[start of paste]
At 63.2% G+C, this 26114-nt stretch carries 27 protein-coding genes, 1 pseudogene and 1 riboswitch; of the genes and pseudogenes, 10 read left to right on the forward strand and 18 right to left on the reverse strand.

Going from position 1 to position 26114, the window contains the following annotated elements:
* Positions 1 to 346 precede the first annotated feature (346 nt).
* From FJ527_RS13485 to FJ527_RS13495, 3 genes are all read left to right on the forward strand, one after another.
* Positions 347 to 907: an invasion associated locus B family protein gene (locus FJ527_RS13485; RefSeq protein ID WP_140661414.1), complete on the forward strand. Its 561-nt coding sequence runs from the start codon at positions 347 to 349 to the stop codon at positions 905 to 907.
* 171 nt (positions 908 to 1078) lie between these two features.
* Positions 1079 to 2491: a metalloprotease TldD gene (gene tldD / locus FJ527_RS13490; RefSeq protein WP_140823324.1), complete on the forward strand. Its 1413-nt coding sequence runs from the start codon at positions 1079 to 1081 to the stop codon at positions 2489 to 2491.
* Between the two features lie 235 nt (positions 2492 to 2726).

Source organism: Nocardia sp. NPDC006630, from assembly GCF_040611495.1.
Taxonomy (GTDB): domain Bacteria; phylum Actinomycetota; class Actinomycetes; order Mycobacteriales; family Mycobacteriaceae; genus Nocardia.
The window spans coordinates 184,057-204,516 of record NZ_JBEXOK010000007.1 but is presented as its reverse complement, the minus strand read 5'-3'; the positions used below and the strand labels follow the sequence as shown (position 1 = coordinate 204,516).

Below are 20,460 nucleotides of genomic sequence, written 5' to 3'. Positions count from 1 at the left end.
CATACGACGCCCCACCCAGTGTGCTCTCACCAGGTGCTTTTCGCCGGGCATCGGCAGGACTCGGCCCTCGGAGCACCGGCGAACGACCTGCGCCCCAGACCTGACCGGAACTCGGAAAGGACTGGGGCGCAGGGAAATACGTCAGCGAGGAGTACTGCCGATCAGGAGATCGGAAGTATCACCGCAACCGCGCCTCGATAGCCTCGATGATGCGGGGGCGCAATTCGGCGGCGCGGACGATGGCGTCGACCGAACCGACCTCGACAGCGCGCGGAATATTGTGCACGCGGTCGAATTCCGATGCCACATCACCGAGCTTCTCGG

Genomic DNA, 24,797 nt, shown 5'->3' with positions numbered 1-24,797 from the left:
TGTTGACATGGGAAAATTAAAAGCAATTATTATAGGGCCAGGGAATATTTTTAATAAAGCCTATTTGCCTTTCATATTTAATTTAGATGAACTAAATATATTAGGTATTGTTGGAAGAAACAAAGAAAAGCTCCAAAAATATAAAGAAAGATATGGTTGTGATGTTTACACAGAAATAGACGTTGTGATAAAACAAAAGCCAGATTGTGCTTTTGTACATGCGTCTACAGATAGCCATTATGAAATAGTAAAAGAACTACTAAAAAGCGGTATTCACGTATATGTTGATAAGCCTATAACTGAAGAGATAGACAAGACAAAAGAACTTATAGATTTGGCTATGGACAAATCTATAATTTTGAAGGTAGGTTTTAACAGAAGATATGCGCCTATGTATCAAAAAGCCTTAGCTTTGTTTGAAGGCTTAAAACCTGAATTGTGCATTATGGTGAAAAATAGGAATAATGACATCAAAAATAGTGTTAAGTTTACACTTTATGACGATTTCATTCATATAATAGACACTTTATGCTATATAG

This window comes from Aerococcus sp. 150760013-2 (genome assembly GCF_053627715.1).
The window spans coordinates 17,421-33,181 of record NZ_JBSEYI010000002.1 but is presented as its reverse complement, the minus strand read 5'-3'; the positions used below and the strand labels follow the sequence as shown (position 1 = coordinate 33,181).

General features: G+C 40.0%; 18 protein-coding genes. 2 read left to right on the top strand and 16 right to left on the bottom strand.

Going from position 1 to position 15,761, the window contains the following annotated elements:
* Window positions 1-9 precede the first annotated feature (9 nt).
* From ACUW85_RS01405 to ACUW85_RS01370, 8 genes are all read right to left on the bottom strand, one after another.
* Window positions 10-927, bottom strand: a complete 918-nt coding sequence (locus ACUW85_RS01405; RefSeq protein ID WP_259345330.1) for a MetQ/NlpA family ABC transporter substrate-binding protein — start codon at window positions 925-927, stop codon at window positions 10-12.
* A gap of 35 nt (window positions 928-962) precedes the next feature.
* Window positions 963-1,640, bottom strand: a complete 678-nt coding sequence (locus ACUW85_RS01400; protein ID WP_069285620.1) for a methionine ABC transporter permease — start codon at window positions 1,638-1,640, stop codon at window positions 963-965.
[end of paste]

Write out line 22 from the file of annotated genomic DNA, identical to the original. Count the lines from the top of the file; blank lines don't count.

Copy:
* Window positions 10-927, bottom strand: a complete 918-nt coding sequence (locus ACUW85_RS01405; RefSeq protein ID WP_259345330.1) for a MetQ/NlpA family ABC transporter substrate-binding protein — start codon at window positions 925-927, stop codon at window positions 10-12.